Public radios have long since been a tool to discover new music by local and global artists. It can be a way for young, hopeful musicians to find idols and heroes. But for Raven Kanatakta, discovering Indigenous musicians was hard.
“My Indigenous musical heroes were all discovered by word of mouth or I saw them performing live,” says Kanatakta, from the Canadian musical group Digging Roots. “I rarely heard an Indigenous artist on the radio.”
Kanatakta says even hearing Buffy Sainte-Marie, Indigenous musician and multiple Juno Awards winner, on the radio was rare. He attributes this to the fact that most Indigenous music falls outside of standard mainstream tastes.
But a new Indigenous radio station is looking to change that. 106.5 ELMNT FM, which is produced by the Aboriginal Peoples Television Network (APTN), is the first of its kind to require a quarter of its content be Indigenous music, such as Digging Roots. The station launched in Ottawa and Toronto Oct. 24 at noon.
The radio station hopes that allocating 25 per cent of its air time to Indigenous content will give more Indigenous artists an opportunity to expand their reach to urban listeners, probably for the first time.
“We have a great opportunity, not only for our community, but for Canadians in general,” says Jean La Rose, the chief executive officer at APTN.
“The first point here is to create an opportunity for our musical talent,” he says. “Most Canadians aren’t aware of [Indigenous artists], and wouldn’t know where to find it because right now mainstream radio doesn’t carry their music.”
Indigenous music is also a form of storytelling, a way for artists to narrate “blood memory,” according to Kanatakta, referencing the power of this type of music to pass along Indigenous knowledge. Cultural ideas and philosophies are interwoven into the music.
In AK47, for instance, a recent single from Digging Roots, they use their music as a platform to draw attention to missing and murdered Indigenous women and men languishing in Canadian prisons: “fire for the brothers doing hard time, fire for the sisters who we cannot find.”
Having space for such voices should have happened a long time ago, says Kanatakta, “But if it’s going to happen now, then great! There are so many artists that need to be heard by the larger community.”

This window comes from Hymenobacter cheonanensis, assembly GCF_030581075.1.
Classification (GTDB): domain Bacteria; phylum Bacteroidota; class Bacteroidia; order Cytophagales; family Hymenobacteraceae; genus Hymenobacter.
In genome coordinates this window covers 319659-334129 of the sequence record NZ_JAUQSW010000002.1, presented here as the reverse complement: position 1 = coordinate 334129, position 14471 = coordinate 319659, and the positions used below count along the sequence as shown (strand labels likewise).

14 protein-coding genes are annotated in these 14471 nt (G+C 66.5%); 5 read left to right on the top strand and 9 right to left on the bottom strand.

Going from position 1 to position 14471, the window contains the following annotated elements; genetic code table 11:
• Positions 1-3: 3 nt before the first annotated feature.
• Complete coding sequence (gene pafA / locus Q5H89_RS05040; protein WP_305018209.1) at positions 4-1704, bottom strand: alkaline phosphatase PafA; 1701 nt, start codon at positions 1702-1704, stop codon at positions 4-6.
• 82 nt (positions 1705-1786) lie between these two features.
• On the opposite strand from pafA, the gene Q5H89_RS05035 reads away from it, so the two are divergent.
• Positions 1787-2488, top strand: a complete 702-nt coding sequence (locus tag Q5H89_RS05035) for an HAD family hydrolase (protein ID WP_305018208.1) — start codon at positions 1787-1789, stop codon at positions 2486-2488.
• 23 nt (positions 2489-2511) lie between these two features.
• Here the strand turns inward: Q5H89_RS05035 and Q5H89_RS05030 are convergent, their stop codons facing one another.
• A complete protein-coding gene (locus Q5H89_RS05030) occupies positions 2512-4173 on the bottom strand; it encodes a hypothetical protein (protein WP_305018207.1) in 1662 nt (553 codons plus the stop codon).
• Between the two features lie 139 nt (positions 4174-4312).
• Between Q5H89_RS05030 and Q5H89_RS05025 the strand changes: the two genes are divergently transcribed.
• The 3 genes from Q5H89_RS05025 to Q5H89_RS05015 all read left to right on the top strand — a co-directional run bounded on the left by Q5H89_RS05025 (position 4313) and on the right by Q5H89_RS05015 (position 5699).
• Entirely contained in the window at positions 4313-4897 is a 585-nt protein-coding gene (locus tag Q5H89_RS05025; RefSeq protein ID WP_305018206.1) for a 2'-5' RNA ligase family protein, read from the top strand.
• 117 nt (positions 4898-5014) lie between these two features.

AK47 by Digging Roots follows the wake of gun violence, is about ‘opening fire on hate, oppression and violence’ with love. Courtesy of Digging Roots Music
According to La Rose, from his perspective there is very little, if any, Indigenous content played on mainstream radio stations. While artists such as A Tribe Called Red and Tanya Tagaq have become more well known, mandating 25 per cent Indigenous content will showcase a variety of musical artists, giving them airtime that didn’t exist before.
Chaka Grier, a musical culture journalist at Now Magazine, says the 25 per cent mixed in with non-Indigenous music is “finally bringing Indigenous music where it belongs,” alongside non-Indigenous musicians. Mixing artists like A Tribe Called Red with Diplo shows the public and media that Indigenous music is relevant.
“It does tell journalists this isn’t a group anymore to just set aside,” says Grier. She adds when media segregates musicians based on their culture or ethnicity, it validates treating the musicians “in a specific way.” The mix of Indigenous and non-Indigenous music will work against this.
Although the Canadian Radio-television and telecommunication commission (CRTC) mandates airtime to Canadian music, it has never required any Indigenous music to be played. Currently, commercial, community and campus radio stations must ensure 35 per cent of its “popular music” is Canadian content each week, says the CRTC’s website.
“Mandating Indigenous content is a proactive move for radio,” says Kanatakta. “Music is always evolving, expanding and growing. Having Indigenous music included on public radio will broaden and brighten the creative fabric of this country.”